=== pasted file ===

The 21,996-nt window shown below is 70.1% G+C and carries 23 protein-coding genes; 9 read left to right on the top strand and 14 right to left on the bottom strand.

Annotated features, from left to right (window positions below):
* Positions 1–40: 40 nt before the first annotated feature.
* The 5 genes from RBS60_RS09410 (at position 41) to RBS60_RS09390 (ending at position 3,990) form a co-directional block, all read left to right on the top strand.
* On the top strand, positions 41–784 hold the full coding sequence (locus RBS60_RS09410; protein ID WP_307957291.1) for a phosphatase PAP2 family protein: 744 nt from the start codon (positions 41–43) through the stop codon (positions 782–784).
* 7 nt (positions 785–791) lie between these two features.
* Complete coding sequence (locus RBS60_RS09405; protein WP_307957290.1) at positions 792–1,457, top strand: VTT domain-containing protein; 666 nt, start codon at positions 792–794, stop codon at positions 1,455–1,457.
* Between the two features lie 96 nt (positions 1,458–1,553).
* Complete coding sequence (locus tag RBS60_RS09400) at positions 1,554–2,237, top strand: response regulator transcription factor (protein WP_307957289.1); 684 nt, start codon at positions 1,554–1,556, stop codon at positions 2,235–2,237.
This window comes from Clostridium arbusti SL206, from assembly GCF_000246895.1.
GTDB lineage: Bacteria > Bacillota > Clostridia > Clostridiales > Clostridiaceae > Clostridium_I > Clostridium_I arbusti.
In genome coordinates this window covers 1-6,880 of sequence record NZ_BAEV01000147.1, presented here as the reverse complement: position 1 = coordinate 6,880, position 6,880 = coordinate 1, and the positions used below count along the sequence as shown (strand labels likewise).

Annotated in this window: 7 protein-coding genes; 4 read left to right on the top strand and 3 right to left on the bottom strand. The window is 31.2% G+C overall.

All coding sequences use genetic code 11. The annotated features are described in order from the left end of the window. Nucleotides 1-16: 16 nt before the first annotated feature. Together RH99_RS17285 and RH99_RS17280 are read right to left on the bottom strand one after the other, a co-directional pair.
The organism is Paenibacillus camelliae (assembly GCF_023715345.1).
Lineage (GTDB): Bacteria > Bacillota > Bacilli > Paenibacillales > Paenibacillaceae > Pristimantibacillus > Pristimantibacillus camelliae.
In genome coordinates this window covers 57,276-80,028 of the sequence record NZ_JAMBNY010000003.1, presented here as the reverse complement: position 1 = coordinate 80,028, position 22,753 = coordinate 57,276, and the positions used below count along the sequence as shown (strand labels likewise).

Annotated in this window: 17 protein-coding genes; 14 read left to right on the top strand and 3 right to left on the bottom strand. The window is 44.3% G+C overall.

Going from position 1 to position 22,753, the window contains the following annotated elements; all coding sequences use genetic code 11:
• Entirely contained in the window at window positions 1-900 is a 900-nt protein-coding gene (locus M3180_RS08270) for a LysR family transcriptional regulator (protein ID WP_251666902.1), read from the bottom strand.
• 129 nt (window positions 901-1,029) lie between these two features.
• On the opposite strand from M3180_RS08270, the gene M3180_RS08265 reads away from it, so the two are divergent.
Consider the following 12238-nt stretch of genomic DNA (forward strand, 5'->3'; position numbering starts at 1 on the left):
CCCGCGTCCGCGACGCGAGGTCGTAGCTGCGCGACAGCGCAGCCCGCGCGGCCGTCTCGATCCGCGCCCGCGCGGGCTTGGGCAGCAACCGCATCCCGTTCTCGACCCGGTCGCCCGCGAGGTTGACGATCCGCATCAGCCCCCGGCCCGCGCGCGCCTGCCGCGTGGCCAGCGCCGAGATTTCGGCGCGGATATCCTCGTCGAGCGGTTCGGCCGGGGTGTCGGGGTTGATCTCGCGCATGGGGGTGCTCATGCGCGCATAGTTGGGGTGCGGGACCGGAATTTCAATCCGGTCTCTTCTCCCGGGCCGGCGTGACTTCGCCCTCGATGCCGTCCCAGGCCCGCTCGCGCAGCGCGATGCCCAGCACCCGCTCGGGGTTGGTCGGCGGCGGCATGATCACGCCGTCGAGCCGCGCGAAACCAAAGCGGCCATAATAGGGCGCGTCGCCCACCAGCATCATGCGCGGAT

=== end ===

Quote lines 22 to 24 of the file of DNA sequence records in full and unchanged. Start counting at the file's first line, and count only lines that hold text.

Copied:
• On the opposite strand from M3180_RS08270, the gene M3180_RS08265 reads away from it, so the two are divergent.
Consider the following 12238-nt stretch of genomic DNA (forward strand, 5'->3'; position numbering starts at 1 on the left):
CCCGCGTCCGCGACGCGAGGTCGTAGCTGCGCGACAGCGCAGCCCGCGCGGCCGTCTCGATCCGCGCCCGCGCGGGCTTGGGCAGCAACCGCATCCCGTTCTCGACCCGGTCGCCCGCGAGGTTGACGATCCGCATCAGCCCCCGGCCCGCGCGCGCCTGCCGCGTGGCCAGCGCCGAGATTTCGGCGCGGATATCCTCGTCGAGCGGTTCGGCCGGGGTGTCGGGGTTGATCTCGCGCATGGGGGTGCTCATGCGCGCATAGTTGGGGTGCGGGACCGGAATTTCAATCCGGTCTCTTCTCCCGGGCCGGCGTGACTTCGCCCTCGATGCCGTCCCAGGCCCGCTCGCGCAGCGCGATGCCCAGCACCCGCTCGGGGTTGGTCGGCGGCGGCATGATCACGCCGTCGAGCCGCGCGAAACCAAAGCGGCCATAATAGGGCGCGTCGCCCACCAGCATCATGCGCGGAT